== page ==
From the perspective of science, all of the beneficial claims made about Hemp-derived CBD are myth, although one exception has been documented, which I’ll discuss later.
Many studies are being conducted, and fascinating reports promote the benefits of CBD derived from various sources. A big difference between the studies is the dosage used to treat complex illnesses. These sophisticated results give many companies and gurus a platform from which to promote the use of CBD for a variety of bizarre and unsubstantiated health benefits.
Even Dr. Sanjay Gupta gave a qualified endorsement of CBD on The Dr. Oz Show: “I think there is a legitimate medicine here,” he said. “We’re talking about something that could really help people.” That comment triggered an onslaught of CBD promotions, leading boutique hotels throughout the US to offer CBD-laced gummies or CBD-enhanced bath salts that promised to cure every ailment. However, no reputable scientific studies support these claims.
Nonetheless, some people have reported having positive experiences from using CBD oil, tinctures, or additives. I will summarize the facts: the professional medical community has no concrete scientifically valid study that supports the general use of CBD, even though many people subjectively attribute positive benefits from using CBD, including pain relief, improved mobility, and greater mental alertness. CBD, in combination with tetrahydrocannabinol (THC), as sold in semi-legalized pot stores, seems to help many people with various conditions, including chronic arthritis, muscle pain, sleep disorders, and anxiety. However, some scientific studies have refuted such claims. I like to base my recommendations on facts that can be tested empirically and validated, not on feelings or subjective perceptions that might be erroneous.
To drip 5% CBD oil (based on what evidence of effectiveness?) into your daily smoothie is silly. Your digestive enzymes would eradicate any such beneficial substance before it reached your bloodstream. Leaving it under your tongue for three minutes would help your body to absorb it—if you really held it there for that long. No valid empirical research proves this as either medically sound or as harmful. A scientific effective amount, however, would constitute an illegal dosage under current regulations.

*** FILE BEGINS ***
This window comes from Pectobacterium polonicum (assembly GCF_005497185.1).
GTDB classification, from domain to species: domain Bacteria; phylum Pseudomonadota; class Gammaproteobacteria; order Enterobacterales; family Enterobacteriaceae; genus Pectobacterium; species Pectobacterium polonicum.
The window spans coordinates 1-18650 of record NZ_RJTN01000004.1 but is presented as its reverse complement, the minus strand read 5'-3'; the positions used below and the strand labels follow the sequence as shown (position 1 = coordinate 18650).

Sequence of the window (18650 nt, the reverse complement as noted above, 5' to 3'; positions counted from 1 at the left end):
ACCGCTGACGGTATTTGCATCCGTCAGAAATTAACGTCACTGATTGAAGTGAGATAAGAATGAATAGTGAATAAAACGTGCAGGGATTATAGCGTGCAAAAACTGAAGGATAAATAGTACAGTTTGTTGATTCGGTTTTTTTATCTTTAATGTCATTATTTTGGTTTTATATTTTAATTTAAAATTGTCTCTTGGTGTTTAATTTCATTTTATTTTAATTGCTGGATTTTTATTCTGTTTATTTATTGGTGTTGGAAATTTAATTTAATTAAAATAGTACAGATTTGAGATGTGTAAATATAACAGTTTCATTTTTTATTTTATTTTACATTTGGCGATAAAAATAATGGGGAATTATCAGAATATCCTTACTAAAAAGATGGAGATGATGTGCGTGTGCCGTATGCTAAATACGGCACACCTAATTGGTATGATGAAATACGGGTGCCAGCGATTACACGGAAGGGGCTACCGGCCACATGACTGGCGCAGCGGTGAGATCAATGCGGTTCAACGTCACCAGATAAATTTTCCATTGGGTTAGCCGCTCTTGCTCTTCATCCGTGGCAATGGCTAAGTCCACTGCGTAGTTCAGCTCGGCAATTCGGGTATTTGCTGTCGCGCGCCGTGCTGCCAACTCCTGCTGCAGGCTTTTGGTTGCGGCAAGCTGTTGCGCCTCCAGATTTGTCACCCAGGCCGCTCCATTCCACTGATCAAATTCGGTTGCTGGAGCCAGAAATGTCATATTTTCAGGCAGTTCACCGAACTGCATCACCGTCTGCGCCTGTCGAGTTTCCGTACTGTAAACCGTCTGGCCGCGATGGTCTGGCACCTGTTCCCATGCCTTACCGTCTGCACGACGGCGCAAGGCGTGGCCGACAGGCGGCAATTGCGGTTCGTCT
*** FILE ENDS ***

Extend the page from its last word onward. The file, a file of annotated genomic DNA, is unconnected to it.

Different research studies have supported opposite conclusions. One U.K. study showed that the anti-inflammatory properties of cannabis might have an anticancer effect. A 2009 study in Spain found that pure THC, the main intoxicating component of pot, can lead human brain-cancer cells to self-destruct—although the study involved introducing the cells into mice and treating them with THC, which is quite different from treating cancer in a human brain.
Under current U.S. law, CBD derived from hemp is permitted in food or dietary supplements only if the FDA issues a regulation that authorizes its use. The review and approval process takes many years, requiring a substantial amount of scientific data that the FDA must evaluate.
In 2018, President Trump passed the Agricultural Improvement Act of 2018 (also known as the 2018 Farm Bill), which removed hemp as a Schedule I substance and reclassified it as an “agricultural commodity.” A common misconception about the 2018 Farm Bill is that it legalized CBD regardless of whether it was derived from hemp or marijuana. This is not true.